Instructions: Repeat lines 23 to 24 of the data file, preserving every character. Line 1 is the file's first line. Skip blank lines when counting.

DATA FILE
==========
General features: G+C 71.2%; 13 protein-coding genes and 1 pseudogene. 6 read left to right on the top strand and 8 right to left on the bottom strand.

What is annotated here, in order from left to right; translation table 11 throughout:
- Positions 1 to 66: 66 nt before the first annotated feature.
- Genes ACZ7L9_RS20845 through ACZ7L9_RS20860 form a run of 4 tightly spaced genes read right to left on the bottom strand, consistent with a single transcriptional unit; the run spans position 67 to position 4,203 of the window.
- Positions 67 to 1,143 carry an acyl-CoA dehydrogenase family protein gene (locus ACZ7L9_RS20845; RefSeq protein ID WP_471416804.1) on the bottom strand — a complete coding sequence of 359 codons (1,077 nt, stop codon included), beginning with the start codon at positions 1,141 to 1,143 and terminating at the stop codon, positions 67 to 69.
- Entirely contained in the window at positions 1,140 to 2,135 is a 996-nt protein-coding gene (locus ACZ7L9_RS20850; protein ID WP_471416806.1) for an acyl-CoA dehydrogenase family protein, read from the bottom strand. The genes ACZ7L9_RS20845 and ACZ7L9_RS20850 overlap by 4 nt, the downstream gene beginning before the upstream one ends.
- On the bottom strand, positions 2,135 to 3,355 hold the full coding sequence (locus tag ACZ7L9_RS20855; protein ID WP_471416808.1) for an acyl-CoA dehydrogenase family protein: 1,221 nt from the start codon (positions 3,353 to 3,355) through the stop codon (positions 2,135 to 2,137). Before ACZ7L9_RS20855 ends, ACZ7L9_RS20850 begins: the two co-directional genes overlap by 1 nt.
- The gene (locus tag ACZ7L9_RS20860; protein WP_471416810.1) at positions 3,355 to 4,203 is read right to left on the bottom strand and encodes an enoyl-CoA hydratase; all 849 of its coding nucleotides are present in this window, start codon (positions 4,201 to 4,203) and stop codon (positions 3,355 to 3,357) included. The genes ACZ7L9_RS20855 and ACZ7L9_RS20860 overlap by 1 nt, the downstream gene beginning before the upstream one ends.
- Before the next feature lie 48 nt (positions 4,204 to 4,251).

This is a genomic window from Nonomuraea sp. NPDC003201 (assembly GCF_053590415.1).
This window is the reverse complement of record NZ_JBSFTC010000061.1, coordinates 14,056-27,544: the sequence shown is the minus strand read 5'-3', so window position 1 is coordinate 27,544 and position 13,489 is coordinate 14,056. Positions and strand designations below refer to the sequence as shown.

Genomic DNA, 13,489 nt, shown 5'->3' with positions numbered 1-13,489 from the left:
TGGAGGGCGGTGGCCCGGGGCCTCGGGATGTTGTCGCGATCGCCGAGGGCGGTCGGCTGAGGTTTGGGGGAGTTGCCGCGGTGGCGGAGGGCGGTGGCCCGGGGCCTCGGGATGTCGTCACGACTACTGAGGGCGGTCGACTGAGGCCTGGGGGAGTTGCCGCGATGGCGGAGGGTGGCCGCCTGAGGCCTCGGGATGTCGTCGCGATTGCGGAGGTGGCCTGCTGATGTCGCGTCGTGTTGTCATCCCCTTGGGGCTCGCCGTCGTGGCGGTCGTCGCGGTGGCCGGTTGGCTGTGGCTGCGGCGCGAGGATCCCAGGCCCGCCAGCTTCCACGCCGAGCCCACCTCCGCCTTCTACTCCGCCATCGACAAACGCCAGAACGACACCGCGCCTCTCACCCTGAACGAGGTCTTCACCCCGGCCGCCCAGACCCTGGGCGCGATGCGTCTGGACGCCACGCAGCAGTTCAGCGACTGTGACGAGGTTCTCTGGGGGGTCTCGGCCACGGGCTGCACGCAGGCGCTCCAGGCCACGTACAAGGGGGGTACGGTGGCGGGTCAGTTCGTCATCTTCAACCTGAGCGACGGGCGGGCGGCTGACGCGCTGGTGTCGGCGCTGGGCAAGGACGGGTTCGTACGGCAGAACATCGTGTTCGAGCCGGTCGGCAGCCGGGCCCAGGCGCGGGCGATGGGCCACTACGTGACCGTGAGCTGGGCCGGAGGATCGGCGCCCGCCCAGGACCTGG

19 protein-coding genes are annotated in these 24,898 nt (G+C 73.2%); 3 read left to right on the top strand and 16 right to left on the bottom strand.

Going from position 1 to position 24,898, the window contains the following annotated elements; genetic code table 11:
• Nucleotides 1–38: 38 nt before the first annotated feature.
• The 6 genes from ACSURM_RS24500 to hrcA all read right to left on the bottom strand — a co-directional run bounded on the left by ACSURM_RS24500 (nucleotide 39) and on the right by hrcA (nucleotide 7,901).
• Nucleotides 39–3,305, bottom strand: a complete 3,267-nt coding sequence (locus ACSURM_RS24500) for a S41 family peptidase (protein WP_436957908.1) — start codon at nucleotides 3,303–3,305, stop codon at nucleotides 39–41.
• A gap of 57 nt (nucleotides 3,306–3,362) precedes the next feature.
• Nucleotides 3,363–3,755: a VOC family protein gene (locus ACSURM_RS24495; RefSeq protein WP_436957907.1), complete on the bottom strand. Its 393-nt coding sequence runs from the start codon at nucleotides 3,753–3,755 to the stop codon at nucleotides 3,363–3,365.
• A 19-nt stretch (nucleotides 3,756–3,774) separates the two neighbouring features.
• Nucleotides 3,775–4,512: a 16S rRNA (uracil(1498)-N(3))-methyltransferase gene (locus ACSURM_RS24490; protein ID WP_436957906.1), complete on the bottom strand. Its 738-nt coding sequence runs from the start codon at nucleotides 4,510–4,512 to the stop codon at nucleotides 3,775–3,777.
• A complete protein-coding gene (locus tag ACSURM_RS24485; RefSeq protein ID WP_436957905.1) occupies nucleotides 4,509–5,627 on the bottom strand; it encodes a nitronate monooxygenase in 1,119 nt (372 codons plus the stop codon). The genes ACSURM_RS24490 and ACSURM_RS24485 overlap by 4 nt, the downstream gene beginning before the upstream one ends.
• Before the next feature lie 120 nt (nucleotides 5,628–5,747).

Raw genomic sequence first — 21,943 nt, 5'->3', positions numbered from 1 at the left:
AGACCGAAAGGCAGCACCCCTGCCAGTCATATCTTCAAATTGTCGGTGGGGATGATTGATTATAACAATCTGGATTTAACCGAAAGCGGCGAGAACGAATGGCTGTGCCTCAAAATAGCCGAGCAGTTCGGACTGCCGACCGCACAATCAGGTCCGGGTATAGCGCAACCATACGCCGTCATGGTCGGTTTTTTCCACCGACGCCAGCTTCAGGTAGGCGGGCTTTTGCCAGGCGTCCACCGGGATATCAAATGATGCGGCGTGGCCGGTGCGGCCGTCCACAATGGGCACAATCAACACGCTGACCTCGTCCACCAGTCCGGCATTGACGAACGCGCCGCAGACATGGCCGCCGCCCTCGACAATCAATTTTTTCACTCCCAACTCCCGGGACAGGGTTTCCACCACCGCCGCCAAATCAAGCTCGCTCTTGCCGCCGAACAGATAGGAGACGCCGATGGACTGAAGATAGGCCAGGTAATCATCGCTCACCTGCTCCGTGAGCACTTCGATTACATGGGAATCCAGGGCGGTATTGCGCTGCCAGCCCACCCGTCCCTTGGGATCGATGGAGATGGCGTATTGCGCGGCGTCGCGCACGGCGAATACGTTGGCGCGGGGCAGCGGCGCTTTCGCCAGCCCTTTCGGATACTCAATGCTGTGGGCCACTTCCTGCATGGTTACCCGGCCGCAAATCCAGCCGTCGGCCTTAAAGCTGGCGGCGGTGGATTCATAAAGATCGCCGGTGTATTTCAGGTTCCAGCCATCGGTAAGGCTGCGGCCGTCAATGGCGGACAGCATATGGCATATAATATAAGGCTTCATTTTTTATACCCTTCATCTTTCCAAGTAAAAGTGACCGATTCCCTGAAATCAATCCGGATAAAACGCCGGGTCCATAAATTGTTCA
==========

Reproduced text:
• A complete protein-coding gene (locus tag ACSURM_RS24485; RefSeq protein ID WP_436957905.1) occupies nucleotides 4,509–5,627 on the bottom strand; it encodes a nitronate monooxygenase in 1,119 nt (372 codons plus the stop codon). The genes ACSURM_RS24490 and ACSURM_RS24485 overlap by 4 nt, the downstream gene beginning before the upstream one ends.
• Before the next feature lie 120 nt (nucleotides 5,628–5,747).